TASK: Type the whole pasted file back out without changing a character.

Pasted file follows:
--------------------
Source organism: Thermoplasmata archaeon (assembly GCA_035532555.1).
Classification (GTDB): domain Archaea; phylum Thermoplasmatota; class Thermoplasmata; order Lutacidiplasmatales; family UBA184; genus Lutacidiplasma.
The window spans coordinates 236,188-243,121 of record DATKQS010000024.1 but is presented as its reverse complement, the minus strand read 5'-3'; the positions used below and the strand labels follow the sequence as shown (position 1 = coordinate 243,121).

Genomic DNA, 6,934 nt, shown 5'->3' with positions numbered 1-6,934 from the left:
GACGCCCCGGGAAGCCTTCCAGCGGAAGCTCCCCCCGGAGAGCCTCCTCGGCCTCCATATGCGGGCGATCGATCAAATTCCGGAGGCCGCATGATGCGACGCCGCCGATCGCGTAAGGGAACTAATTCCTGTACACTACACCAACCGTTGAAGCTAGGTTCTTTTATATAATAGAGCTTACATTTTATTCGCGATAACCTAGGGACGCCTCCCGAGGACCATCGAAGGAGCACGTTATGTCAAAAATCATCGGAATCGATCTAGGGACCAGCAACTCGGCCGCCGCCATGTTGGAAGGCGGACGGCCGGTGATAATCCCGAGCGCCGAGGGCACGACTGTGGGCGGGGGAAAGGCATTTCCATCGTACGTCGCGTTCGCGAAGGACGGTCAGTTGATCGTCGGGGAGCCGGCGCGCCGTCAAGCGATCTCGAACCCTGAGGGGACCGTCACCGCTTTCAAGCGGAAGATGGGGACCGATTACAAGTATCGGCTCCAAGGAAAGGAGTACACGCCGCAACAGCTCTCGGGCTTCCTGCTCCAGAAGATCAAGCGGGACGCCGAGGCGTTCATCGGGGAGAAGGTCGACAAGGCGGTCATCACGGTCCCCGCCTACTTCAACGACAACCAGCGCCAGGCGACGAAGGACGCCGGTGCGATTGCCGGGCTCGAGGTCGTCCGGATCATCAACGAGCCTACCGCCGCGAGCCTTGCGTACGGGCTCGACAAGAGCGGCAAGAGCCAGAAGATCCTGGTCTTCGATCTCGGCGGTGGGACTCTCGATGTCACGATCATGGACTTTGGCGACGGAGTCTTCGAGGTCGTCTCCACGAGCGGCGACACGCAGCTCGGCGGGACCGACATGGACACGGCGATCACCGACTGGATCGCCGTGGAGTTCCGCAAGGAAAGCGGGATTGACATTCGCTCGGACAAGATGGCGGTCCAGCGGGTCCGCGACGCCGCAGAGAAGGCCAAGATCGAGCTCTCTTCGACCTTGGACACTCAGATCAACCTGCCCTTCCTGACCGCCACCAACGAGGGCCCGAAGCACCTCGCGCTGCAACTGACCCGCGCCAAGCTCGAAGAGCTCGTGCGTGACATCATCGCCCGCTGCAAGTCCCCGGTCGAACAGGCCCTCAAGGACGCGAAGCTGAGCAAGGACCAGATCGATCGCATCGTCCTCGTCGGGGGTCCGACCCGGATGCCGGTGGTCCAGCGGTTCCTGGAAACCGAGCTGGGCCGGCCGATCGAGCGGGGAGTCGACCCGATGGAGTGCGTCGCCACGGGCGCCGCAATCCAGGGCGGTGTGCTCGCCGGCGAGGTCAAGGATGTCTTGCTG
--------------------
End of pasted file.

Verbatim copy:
Source organism: Thermoplasmata archaeon (assembly GCA_035532555.1).
Classification (GTDB): domain Archaea; phylum Thermoplasmatota; class Thermoplasmata; order Lutacidiplasmatales; family UBA184; genus Lutacidiplasma.
The window spans coordinates 236,188-243,121 of record DATKQS010000024.1 but is presented as its reverse complement, the minus strand read 5'-3'; the positions used below and the strand labels follow the sequence as shown (position 1 = coordinate 243,121).

Genomic DNA, 6,934 nt, shown 5'->3' with positions numbered 1-6,934 from the left:
GACGCCCCGGGAAGCCTTCCAGCGGAAGCTCCCCCCGGAGAGCCTCCTCGGCCTCCATATGCGGGCGATCGATCAAATTCCGGAGGCCGCATGATGCGACGCCGCCGATCGCGTAAGGGAACTAATTCCTGTACACTACACCAACCGTTGAAGCTAGGTTCTTTTATATAATAGAGCTTACATTTTATTCGCGATAACCTAGGGACGCCTCCCGAGGACCATCGAAGGAGCACGTTATGTCAAAAATCATCGGAATCGATCTAGGGACCAGCAACTCGGCCGCCGCCATGTTGGAAGGCGGACGGCCGGTGATAATCCCGAGCGCCGAGGGCACGACTGTGGGCGGGGGAAAGGCATTTCCATCGTACGTCGCGTTCGCGAAGGACGGTCAGTTGATCGTCGGGGAGCCGGCGCGCCGTCAAGCGATCTCGAACCCTGAGGGGACCGTCACCGCTTTCAAGCGGAAGATGGGGACCGATTACAAGTATCGGCTCCAAGGAAAGGAGTACACGCCGCAACAGCTCTCGGGCTTCCTGCTCCAGAAGATCAAGCGGGACGCCGAGGCGTTCATCGGGGAGAAGGTCGACAAGGCGGTCATCACGGTCCCCGCCTACTTCAACGACAACCAGCGCCAGGCGACGAAGGACGCCGGTGCGATTGCCGGGCTCGAGGTCGTCCGGATCATCAACGAGCCTACCGCCGCGAGCCTTGCGTACGGGCTCGACAAGAGCGGCAAGAGCCAGAAGATCCTGGTCTTCGATCTCGGCGGTGGGACTCTCGATGTCACGATCATGGACTTTGGCGACGGAGTCTTCGAGGTCGTCTCCACGAGCGGCGACACGCAGCTCGGCGGGACCGACATGGACACGGCGATCACCGACTGGATCGCCGTGGAGTTCCGCAAGGAAAGCGGGATTGACATTCGCTCGGACAAGATGGCGGTCCAGCGGGTCCGCGACGCCGCAGAGAAGGCCAAGATCGAGCTCTCTTCGACCTTGGACACTCAGATCAACCTGCCCTTCCTGACCGCCACCAACGAGGGCCCGAAGCACCTCGCGCTGCAACTGACCCGCGCCAAGCTCGAAGAGCTCGTGCGTGACATCATCGCCCGCTGCAAGTCCCCGGTCGAACAGGCCCTCAAGGACGCGAAGCTGAGCAAGGACCAGATCGATCGCATCGTCCTCGTCGGGGGTCCGACCCGGATGCCGGTGGTCCAGCGGTTCCTGGAAACCGAGCTGGGCCGGCCGATCGAGCGGGGAGTCGACCCGATGGAGTGCGTCGCCACGGGCGCCGCAATCCAGGGCGGTGTGCTCGCCGGCGAGGTCAAGGATGTCTTGCTG